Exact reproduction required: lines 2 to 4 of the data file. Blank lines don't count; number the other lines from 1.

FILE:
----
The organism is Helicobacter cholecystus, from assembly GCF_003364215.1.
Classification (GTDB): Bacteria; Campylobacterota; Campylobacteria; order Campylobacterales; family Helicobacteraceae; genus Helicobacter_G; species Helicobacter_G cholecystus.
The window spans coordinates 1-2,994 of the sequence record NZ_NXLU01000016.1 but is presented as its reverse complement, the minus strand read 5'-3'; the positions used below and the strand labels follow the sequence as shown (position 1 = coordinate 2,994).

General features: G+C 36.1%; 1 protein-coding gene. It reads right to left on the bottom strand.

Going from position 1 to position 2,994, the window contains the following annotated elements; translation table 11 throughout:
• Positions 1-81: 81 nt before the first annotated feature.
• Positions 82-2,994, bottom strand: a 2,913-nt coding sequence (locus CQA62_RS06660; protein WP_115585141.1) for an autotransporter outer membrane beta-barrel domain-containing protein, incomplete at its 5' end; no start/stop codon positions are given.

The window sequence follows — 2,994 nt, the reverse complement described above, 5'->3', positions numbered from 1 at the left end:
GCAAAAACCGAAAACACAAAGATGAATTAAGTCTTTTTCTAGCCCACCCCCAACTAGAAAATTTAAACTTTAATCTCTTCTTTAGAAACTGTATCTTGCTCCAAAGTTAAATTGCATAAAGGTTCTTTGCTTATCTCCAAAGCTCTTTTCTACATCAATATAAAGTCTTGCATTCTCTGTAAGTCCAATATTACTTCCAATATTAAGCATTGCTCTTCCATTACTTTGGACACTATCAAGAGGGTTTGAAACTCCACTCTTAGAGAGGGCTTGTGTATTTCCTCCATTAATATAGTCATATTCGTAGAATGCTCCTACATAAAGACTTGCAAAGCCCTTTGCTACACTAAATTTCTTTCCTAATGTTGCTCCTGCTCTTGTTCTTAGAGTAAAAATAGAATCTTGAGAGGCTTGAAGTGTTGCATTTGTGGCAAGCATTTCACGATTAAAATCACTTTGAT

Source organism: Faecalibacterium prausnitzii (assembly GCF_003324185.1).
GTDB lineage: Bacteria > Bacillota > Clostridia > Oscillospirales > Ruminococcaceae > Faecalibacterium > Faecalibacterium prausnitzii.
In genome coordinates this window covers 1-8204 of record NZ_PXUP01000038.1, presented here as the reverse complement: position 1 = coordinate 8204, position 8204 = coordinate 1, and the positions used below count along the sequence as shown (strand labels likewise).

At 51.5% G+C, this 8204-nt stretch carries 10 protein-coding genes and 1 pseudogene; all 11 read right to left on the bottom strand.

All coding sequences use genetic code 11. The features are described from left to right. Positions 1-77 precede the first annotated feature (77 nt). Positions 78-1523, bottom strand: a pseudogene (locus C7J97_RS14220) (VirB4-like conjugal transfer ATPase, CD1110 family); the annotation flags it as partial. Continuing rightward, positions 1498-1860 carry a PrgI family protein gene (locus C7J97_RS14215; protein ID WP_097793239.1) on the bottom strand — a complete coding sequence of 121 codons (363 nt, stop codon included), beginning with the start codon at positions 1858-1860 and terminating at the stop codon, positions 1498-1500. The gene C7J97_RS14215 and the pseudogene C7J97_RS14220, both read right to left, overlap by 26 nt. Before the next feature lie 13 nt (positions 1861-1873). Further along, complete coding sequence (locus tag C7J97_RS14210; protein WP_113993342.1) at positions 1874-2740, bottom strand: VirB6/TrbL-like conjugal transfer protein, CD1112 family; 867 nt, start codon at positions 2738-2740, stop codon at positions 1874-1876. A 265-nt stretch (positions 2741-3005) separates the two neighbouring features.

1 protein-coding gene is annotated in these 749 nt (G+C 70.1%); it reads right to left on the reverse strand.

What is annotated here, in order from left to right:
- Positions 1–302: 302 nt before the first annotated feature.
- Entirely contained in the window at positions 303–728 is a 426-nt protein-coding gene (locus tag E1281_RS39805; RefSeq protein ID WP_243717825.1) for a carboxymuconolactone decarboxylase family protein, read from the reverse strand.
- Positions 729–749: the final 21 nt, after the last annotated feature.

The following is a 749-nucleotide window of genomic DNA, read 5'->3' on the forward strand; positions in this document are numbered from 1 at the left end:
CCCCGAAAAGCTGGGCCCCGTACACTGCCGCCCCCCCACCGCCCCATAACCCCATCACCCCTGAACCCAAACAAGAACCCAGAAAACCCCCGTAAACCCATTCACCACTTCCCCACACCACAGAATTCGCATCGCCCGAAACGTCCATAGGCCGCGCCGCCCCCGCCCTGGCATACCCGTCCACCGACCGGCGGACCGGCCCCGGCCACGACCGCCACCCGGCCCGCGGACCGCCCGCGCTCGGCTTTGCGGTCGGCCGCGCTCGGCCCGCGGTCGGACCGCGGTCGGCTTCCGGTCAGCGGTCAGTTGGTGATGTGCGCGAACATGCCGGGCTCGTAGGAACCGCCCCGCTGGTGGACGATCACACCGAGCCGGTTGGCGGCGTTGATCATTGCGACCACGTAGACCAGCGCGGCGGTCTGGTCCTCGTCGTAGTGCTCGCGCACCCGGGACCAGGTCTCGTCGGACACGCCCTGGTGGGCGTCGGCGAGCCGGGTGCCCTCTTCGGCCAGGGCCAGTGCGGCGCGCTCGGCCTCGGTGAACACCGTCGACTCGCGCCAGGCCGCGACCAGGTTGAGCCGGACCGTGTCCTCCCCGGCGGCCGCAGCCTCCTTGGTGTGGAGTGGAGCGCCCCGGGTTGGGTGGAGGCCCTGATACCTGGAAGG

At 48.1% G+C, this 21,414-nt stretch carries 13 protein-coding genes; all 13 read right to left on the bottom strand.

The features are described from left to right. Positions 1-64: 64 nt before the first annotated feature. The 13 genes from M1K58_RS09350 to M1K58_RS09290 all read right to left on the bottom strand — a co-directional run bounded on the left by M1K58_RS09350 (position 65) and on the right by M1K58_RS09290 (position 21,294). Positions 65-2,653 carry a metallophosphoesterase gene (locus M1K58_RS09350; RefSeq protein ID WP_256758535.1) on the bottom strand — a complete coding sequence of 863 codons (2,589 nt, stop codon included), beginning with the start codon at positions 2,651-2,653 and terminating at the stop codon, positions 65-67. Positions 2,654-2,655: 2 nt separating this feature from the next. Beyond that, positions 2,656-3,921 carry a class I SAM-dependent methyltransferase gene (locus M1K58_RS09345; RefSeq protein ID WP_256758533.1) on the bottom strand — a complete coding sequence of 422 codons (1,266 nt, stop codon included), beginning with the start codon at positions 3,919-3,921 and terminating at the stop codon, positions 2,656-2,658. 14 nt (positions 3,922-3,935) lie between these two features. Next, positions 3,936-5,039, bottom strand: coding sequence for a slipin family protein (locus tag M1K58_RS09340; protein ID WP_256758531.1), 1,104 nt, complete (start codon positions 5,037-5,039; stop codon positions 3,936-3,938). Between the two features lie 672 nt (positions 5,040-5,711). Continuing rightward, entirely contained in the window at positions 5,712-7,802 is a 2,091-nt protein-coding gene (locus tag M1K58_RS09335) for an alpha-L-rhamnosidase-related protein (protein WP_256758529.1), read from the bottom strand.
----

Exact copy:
Classification (GTDB): Bacteria; Campylobacterota; Campylobacteria; order Campylobacterales; family Helicobacteraceae; genus Helicobacter_G; species Helicobacter_G cholecystus.
The window spans coordinates 1-2,994 of the sequence record NZ_NXLU01000016.1 but is presented as its reverse complement, the minus strand read 5'-3'; the positions used below and the strand labels follow the sequence as shown (position 1 = coordinate 2,994).

General features: G+C 36.1%; 1 protein-coding gene. It reads right to left on the bottom strand.